The Advent of Nanotechnology


The Advent of Nanotechnology

What Is Nanotechnology?

Nanotechnology should be understood as a complex of scientific and engineering disciplines that study processes occurring on the atomic and molecular scale. 

Nanotechnology involves manipulating materials and devices so tiny that nothing could be smaller. It usually signifies sizes from 0.1 nm to 100 nm when discussing nanoparticles. 

Note that the dimensions of most atoms lie in the range from 0.1 to 0.2 nm, the width of a DNA molecule is about 2 nm, the characteristic size of a blood cell is about 7500 nm, and a human hair is 80,000 nm.

What’s the Relevance of Nano Particles? 

Why do small objects acquire such specific properties at the nanoscale level? 

For example, small groups (called clusters) of gold and silver atoms exhibit unique catalytic properties, while larger samples are usually inert. And silver nanoparticles show distinct antibacterial properties and are therefore commonly used in new types of dressings.

As the particle size decreases, the surface-to-volume ratio increases. For this reason, nanoparticles enter into chemical reactions much more quickly. 

In addition, quantum physics effects appear below 100 nm. Quantum effects can affect materials’ optical, electrical, or magnetic properties.

Small crystalline specimens of some substances become more robust because they reach a point where they cannot shatter like large crystals do when subjected to force. As a result, metals become similar in some respects to plastics.

For example, small groups (called clusters) of gold and silver atoms exhibit unique catalytic properties, while larger samples are usually inert. And silver nanoparticles show distinct antibacterial properties and are therefore commonly used in new types of dressings.

What Are the Prospects for the Application of Nanotechnology?

In 1986, futurist Eric Dressler envisioned a utopian future in which self-replicating (i.e., self-reproducing) nanorobots do all the work for humans. 

These tiny devices can repair the human body from the inside out, making people virtually immortal. Moreover, nanorobots can also move freely in the environment, which makes them indispensable in the fight against pollution in this environment.

It is expected that nanotechnology will provide a significant breakthrough in computer technology, medicine, and military affairs. For example, medical science has developed ways to deliver drugs directly to cancerous tissues in tiny nano bombs. In the future, nanodevices could patrol the arteries, fighting infections and providing disease diagnostics.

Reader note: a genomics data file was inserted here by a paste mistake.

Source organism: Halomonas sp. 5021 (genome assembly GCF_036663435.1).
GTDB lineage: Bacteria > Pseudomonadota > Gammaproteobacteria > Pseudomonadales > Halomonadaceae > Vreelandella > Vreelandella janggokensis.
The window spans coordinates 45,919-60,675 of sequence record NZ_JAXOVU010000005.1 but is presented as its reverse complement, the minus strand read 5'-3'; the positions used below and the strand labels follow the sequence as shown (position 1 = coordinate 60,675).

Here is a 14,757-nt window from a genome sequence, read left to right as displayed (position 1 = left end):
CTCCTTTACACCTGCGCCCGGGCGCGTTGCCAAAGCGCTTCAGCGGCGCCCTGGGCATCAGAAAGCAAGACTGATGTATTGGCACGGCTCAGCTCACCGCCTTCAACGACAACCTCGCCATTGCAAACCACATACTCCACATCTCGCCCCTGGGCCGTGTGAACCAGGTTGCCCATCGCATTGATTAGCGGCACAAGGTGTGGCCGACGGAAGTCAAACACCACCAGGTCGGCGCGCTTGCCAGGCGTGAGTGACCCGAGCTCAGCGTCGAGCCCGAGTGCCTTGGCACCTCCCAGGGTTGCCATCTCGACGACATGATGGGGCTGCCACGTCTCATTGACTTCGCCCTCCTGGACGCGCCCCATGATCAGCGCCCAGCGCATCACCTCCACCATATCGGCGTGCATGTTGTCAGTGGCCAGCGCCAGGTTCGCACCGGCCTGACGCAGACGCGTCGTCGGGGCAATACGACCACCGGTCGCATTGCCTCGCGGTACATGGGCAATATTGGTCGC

In the interest of advancing computer technology, find internet providers innovating the tech industry. 

American scientists have successfully used gold-coated nanobullets to find and destroy inoperable cancerous tumors. Scientists have attached nanobullets to antibodies that can contact cancer cells. If you expose the nanobullets to the action of radiation close in frequency to infrared, then their temperature will rise, which contributes to the destruction of cancer-causing tissues.

Researchers at the US Army-funded Institute of Nanotechnology in Cambridge, USA, use nanotechnology to create a fundamentally new type of uniform. Their goal is to create a fabric that can change color, deflect bullets, blast energy, and even glue bones together.

How Are Nanodevices Created?

Currently, there are two main methods for manufacturing nanodevices.


The assembly of nanodevices on the principle of “molecule to molecule” is reminiscent of a house or car assembly. Simple nanoparticles, such as titanium dioxide or iron oxide used in cosmetics, can be obtained by chemical synthesis.

It is possible to create nanodevices by dragging and dropping individual atoms using a so-called atomic force microscope (or scanning tunneling microscope), which is sensitive enough to perform such procedures. For the first time, this technique was demonstrated by IBM specialists – using a scanning tunneling microscope, they laid out the abbreviation IBM, arranging 35 xenon atoms accordingly on the surface of a nickel sample.


This technique assumes that we use a macroscopic sample. For example, using etching, we create on its surface the usual components of microelectronic devices with parameters characteristic of the nanoscale.

Does Nanotechnology Pose a Threat to Human Health or the Environment?

There is not so much information about the negative impact of nanoparticles. However, in 2003, one study showed that carbon nanotubes could damage the lungs in mice and rats. 

A 2004 study showed that fullerenes could accumulate and cause brain damage in fish. But both studies used large doses of the substance under unusual conditions. According to one of the experts, chemist Kristen Kulinowski (USA), “it would be advisable to limit the impact of these nanoparticles, even though currently there is no information about their threat to human health.”

The Future Is Here

Nanotechnology is already being used to produce hard drives for personal computers, catalytic converters for internal combustion engines, tennis balls with long service life, high-strength and lightweight tennis rackets, tools for cutting metals, and antistatic coatings for sensitive electronic equipment, special coatings for self-cleaning windows. 

To sum up, we can’t wait to see the future of nanotechnology. We hope you enjoyed reading, and for any internet-related queries, call on the Windstream number today or Visit
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